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OK, so you think you're a real debugger? Try this one:

I've got a Linq2Sql project where suddenly we've discovered that occasionally, seemingly randomly, we get double-inserts of the same row.

I have subclassed DataContext and overridden SubmitChanges. Inside there I have made a call to GetChangeSet(), both before and after the call to base.SubmitChanges(), and used a text file logger to record the objects in the Inserts collection. Plus I hang on to a reference to the inserted objects long enough to record their autonumbered ID.

When the double-insert happens, I see in the DB that instead of one row each being inserted into MyTableA and MyTableB, there are two each. SQL Profiler shows four insert statements, one after the other in rapid succession:

insert into MyTableA(...
insert into MyTableB(...
insert into MyTableA(...
insert into MyTableB(...

I check in the debug log, and there are only two objects in the Inserts collection: one of MyClassA and one of MyClassB. After the call to base.SubmitChanges(), the changeset is empty (as it should be). And the autonumber IDs show the larger value of the newly inserted rows.

Another piece of useful information: the bug never happens when stepping through in debug mode; only when you run without breakpoints. This makes me suspect it's something to do with the speed of execution.

We have been using the same DataContext subclass for over a year now, and we've never seen this kind of behavior before in our product. It only happens with MyClassA and MyClassB.

To summarize:

  1. From the debug log, everything looks like it's working correctly.
  2. On SQL Profiler, you can see that a double-insert is happening.
  3. This behavior happens frequently but unpredictably, only to the two classes mentioned, excepting that it never happens when stepping through code in debug mode.

EDIT - New information: Inside my DataContext subclass, I have the following code:

try {
} catch (ChangeConflictException) {
  // Automerge database values for members that client has not modified.
  foreach (ObjectChangeConflict occ in ChangeConflicts) {
// Submit succeeds on second try.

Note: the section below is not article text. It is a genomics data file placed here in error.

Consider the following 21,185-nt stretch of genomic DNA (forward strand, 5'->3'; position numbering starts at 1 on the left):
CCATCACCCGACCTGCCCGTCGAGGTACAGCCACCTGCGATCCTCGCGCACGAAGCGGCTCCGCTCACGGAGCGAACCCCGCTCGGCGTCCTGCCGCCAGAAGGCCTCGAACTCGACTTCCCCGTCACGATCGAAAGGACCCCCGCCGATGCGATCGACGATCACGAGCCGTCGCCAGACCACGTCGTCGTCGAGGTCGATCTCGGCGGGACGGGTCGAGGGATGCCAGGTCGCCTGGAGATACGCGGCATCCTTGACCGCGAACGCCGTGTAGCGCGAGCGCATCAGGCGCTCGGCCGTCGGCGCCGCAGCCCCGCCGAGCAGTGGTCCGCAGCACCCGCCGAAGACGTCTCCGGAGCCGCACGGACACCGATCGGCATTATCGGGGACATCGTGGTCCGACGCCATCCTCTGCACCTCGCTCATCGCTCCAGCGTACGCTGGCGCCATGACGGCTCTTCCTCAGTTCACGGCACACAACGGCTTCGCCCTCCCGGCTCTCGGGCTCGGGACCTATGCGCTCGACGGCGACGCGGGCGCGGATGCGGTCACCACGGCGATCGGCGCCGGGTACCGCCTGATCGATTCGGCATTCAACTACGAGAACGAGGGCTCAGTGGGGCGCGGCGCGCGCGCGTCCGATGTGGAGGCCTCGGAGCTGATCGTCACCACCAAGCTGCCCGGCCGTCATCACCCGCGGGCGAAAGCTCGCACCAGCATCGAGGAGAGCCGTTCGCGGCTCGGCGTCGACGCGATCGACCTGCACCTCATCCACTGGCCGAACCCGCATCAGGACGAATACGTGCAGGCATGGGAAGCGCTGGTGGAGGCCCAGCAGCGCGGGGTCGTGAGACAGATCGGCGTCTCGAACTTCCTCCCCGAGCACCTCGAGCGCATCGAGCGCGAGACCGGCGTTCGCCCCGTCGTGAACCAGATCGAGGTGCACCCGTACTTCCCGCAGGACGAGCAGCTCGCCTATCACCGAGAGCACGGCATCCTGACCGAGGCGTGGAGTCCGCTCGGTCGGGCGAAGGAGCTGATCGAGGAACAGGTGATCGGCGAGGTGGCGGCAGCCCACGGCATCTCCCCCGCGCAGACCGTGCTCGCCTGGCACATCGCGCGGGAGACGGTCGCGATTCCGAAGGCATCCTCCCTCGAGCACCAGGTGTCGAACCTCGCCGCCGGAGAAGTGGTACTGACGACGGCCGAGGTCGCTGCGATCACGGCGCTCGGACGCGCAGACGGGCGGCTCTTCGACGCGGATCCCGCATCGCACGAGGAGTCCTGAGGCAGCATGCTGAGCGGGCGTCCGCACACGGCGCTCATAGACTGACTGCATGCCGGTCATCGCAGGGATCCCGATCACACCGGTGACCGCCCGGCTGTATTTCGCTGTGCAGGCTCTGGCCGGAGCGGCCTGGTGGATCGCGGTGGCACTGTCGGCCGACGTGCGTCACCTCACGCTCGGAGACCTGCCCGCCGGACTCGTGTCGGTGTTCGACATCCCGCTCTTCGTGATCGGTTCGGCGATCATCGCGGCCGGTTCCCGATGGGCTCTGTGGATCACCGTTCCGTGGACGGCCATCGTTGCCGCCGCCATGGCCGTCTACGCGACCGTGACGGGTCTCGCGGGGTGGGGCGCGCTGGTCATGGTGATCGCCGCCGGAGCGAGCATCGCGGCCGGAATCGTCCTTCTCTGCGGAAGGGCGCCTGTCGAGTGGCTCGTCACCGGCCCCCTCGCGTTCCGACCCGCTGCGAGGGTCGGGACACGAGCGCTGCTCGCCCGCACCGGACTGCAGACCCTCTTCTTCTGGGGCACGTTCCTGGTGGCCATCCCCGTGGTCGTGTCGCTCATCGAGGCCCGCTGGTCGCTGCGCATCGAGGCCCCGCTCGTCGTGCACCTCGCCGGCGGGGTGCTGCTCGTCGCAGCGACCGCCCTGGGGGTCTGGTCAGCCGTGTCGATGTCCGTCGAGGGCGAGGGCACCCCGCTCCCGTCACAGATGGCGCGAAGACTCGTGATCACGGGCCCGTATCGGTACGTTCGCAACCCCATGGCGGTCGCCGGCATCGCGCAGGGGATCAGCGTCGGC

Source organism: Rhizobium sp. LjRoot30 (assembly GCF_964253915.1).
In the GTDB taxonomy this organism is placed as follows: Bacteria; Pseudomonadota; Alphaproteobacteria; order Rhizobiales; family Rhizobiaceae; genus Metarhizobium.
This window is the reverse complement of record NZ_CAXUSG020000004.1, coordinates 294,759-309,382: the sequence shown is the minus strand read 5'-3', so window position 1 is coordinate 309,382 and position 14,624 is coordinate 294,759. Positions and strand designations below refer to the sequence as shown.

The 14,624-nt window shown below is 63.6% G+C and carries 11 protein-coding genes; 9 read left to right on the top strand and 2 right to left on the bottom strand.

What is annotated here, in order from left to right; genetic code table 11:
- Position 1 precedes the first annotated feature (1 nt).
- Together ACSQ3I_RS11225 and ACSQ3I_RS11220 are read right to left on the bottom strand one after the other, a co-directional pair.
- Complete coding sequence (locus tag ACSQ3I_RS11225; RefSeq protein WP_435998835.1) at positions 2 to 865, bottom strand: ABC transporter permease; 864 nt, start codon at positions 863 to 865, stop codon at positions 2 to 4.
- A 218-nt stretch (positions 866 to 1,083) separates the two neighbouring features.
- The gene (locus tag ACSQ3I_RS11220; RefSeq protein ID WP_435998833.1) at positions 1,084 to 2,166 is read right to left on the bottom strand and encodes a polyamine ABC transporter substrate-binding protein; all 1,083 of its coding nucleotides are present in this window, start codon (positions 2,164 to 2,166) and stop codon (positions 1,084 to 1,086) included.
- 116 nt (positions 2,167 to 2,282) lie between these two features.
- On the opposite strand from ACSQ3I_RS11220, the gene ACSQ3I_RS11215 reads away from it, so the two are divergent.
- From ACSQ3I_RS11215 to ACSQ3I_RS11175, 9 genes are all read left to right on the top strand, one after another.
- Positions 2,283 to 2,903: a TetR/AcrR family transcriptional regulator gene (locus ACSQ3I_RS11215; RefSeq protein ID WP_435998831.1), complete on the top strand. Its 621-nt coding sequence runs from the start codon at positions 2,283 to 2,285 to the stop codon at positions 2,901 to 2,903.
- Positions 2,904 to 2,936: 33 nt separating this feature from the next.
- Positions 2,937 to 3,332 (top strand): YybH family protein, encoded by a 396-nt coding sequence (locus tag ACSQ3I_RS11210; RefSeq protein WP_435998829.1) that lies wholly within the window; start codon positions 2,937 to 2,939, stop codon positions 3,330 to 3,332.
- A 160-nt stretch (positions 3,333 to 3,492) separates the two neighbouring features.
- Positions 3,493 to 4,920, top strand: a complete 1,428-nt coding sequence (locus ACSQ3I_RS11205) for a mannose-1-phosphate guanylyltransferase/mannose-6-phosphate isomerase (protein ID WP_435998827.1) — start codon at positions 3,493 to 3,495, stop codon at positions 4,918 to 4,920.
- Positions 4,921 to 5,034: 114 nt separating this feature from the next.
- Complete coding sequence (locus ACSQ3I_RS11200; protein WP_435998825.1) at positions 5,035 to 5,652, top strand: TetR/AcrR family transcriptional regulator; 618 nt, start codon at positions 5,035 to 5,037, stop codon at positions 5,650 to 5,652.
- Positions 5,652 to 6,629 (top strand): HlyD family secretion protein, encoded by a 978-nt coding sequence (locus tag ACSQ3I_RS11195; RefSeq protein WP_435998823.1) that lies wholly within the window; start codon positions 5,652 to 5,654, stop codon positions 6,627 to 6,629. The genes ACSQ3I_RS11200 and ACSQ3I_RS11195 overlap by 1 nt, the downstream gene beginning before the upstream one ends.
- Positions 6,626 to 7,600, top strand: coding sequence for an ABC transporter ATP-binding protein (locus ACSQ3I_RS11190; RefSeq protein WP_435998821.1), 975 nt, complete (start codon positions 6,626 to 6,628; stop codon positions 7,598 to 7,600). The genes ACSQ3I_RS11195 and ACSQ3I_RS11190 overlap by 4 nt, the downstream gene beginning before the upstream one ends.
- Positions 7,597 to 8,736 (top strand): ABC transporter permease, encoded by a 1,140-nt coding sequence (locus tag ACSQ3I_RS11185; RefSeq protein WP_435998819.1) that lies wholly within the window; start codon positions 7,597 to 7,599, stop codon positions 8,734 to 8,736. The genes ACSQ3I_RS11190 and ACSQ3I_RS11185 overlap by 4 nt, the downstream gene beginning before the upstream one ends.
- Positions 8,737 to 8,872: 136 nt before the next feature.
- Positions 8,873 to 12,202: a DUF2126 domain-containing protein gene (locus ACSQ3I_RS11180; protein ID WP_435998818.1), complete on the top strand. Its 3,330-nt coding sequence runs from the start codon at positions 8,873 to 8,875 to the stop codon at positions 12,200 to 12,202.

MyTableA and MyTableB both have a mandatory foreign key OtherTableID referencing OtherTable. The double insert happens when a ChangeConflictException happens during an update of the common parent table OtherTable.

We're on the scent, now...

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Are there any triggers on the tables? –  Jan Nov 19 '12 at 16:09
Are the tables linked together (with navigation properties in your L2S model)? –  Jan Nov 19 '12 at 16:11
@Jan - no triggers, no connection between the tables other than that they are both "child" tables of the same parent table, i.e. both of them have a FK OtherTableID that points to OtherTable.ID –  Shaul Behr Nov 19 '12 at 16:16
Any kind of multithreading? –  Jan Nov 19 '12 at 16:18
@Jan - no multithreading. The logger shows it's the same thread all the way through. –  Shaul Behr Nov 19 '12 at 16:25

3 Answers 3

When I've had a problem like this before it is usually down to multiple threads executing the same code at the same time.

Have you tried using the lock{} command to make sure the insert is only being used by a single thread? MSDN Lock

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Thought of that. I'm logging the thread ID, too, and it's the same thread. And the code is all inside a lock{} block. –  Shaul Behr Nov 19 '12 at 16:25
up vote 0 down vote accepted

looks like it's a BUG in Linq2Sql! Here's a repeatable experiment for you:

using (var db1 = new MyDataContext()) {
  var obj1 = db1.MyObjects.Single(x => x.ID == 1);
  obj1.Field1 = 123;
  obj1.RelatedThingies.Add(new RelatedThingy {
                           Field1 = 456,
                           Field2 = "def",
  using (var db2 = new MyDataContext()) {
    var obj2 = db2.MyObjects.Single(x => x.ID == 1);
    obj2.Field2 = "abc";
  try {
  } catch (ChangeConflictException) {
    foreach (ObjectChangeConflict occ in ChangeConflicts) {

Result: MyObject record with ID = 1 gets updated, Field1 value is 123 and Field2 value is "abc". And there are two new, identical records inserted to RelatedThingy, with MyObjectID = 1, Field1 = 456 and Field2 = "def".

Explain THAT!

UPDATE: After logging this on Microsoft Connect, the nice folks at MS asked me to put together a little demo project highlighting the bug. And wouldn't you know it - I couldn't reproduce it. It seems to be connected to some weird idiosyncrasy of my project. Don't have time to investigate further, and I found a workaround, anyway...

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What is the state of the database after the first db1.SubmitChanges call? It should be unmodified because the transaction should have been rolled back. Can you confirm that? –  usr Nov 20 '12 at 13:24
@usr - No! After the first db1.SubmitChanges, there's already a record in RelatedThingy! Wow, what a shocker! –  Shaul Behr Nov 20 '12 at 13:37
So maybe L2S does not rollback the transaction? That would be strange. I'll probably investigate this when I have time (might take month). –  usr Nov 20 '12 at 14:04

FWIW, we recently found this problem with our retry logic for SubmitChanges. We were doing an InsertAllOnSubmit. When a ChangeConflictException occurred, we would retry with a Resolve(RefreshMode.KeepChanges,true) on each ObjectChangeConflict.

We redid the work a different way (retry logic to re-perform the entire transaction) and that seems to fix the problem.

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